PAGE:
God is not slow. This is something we might all nod our heads at or mumble an amen too, but I wonder if it is easier to say we believe this than it is to actually believe it. The story of God in scripture proves that God is not slow.
After 430 years, God delivers Israel from captivity in a stunning and quick display of power.
After 500 years of silence, Heaven resounds with the cry of a baby, come to save mankind.
After days of waiting, the day of Pentecost brings the Holy Spirit.
I am sure the people waiting wondered if God had forgotten them. I am more prone to believe that I have somehow missed God when I am waiting. Maybe he isn't slow, but maybe I am. At the very root of this fear is the old, worn out voice of religion. It may be old and worn out but it still delivers condemnation with precision.
"God is waiting on you to get it together."
"God is waiting on you to become a better person."
"God is waiting on you to have more faith."
I do know God is patient. Will he delay a plan because my heart needs tending? I think so. I can't give you deep theological reasons why I think it, nor can I quote a scripture that backs this up. I only know my journey with Jesus. I have recently lived through a season of God's patience. I needed time to heal, rest, be restored, cry tears that would nurture the soil of my heart. I know that God made time for me to do just that. He has never launched me forward without shoring up the tender places first.
Nothing forces you to face off with a religious mindset like a season of waiting. For me, past experiences try to interpret current situations. That religious voice loves to capitalize on scars.
"Other people will ruin God's plan for you."
When I see it written out I realize how preposterous it sounds. Who is mighty enough to thwart God's plan for me? The lies we hear and believe are never rationale. They invoke panic, fear and mistrust. And before we know it, we are sure that this waiting is a punishment. So, what is true in all this jumble of lies and experiences and fear?
God is never slow.
This is the cling too truth that must guide faith and trust. God is grand. He is mighty. He is able. And He is not delayed. Not even when I am delayed. It is a mystery, indeed, how the two can coexist, but this is the God I have found. He can be right on time, even when I am slow. It is true that sin interrupts His plan for me. It is true that I can be stubborn and go my own way. Free will is, after all, at work in our relationship. But, even in my stumbling, I have an assurance from my God.
The Lord makes firm the steps of the one who delights in him' though he may stumble, he will not fall, for the Lord upholds him with His hand. Psalm 37:23-24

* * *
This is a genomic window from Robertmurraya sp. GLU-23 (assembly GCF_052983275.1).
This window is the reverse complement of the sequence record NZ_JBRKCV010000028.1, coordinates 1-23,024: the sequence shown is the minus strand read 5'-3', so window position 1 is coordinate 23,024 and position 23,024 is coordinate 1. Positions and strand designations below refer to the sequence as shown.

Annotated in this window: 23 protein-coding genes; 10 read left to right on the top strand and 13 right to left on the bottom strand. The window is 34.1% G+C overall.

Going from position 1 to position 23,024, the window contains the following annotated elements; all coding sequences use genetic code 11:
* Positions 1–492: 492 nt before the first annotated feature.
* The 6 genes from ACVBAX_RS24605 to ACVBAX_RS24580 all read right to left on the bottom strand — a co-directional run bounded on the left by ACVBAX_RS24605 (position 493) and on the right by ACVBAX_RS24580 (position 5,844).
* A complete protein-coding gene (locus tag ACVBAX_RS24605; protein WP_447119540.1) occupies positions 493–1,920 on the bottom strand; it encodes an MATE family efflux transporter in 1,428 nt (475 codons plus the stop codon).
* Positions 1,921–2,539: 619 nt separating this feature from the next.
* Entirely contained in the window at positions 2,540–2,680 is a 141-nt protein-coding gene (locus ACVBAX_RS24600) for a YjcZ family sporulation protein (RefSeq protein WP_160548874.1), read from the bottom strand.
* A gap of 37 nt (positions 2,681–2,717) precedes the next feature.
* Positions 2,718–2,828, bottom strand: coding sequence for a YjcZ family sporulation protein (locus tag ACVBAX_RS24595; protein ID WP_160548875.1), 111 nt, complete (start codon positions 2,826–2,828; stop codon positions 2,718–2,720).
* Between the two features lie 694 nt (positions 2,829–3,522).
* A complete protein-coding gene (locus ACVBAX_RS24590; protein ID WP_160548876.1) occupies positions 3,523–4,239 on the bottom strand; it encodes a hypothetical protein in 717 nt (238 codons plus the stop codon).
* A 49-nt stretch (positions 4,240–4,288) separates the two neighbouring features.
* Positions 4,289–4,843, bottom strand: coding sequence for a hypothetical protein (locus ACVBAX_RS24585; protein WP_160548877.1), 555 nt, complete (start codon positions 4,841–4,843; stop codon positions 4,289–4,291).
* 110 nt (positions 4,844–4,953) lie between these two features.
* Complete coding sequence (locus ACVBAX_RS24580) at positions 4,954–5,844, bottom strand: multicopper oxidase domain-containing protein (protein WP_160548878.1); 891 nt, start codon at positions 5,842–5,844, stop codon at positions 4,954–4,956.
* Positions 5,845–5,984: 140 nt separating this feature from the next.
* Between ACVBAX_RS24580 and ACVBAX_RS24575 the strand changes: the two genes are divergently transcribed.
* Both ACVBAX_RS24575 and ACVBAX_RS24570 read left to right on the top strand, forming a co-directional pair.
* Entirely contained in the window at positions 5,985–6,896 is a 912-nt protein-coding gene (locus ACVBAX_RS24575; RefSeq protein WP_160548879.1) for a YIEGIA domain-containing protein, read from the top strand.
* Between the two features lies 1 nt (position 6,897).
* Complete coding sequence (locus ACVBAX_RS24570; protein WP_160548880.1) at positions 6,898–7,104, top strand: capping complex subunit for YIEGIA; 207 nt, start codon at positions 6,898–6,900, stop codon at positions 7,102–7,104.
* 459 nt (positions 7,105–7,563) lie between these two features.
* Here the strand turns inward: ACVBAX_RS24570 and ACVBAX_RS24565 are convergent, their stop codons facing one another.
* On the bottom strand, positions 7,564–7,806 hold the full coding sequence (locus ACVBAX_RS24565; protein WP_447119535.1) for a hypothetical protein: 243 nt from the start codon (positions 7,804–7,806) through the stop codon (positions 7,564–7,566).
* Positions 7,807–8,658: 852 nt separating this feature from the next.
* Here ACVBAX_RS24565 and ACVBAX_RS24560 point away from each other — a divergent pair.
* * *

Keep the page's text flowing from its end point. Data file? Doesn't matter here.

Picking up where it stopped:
Either those words are true or they are not. If they are true, then I can always come back to him, cling to him, and allow him to make my steps firm. I cannot lose if I hold tight to this. My God is not slow. He keeps a steady hand on me and keeps me from falling.
The waiting is not punishment, it is preparation.
I am sure your story has its own kind of waiting. I am sure you have wrestled much like me, and questioned what you have done wrong, why things are not moving like you thought or the way you thought. Rest, friend, in this truth from our good Papa. He is not slow, but He is patient. He is working out a good plan in your life. It is a plan that, if you let it, will bring His glory to the Earth. What could He be preparing? What glorious story is unfolding? We can wait with great expectation because we have a confident hope and assurance that stands the test of time.
Our God will not fail.
Sometimes, we might find ourselves standing inside of a prison cell, with the door wide open.
That would be where I have been for a while now. I've been standing in a prison cell, seeing the bars around me, and not even noticing the door standing open. There are a lot of reasons for this, more than I can share in one blog post. Past trauma, old thought patterns, new situations that feel familiar and signal the need to shield myself.
Jesus has been drawing me out into the open for years, now. Thirteen years, to be exact. When I first came out into the sun, it was blinding. So many years in hiding caused me to stumble and shield my eyes from this new dawn. I think I've spent thirteen years learning how to live in the light. Darkness was comfortable for a long time, and living in the light required a whole new me.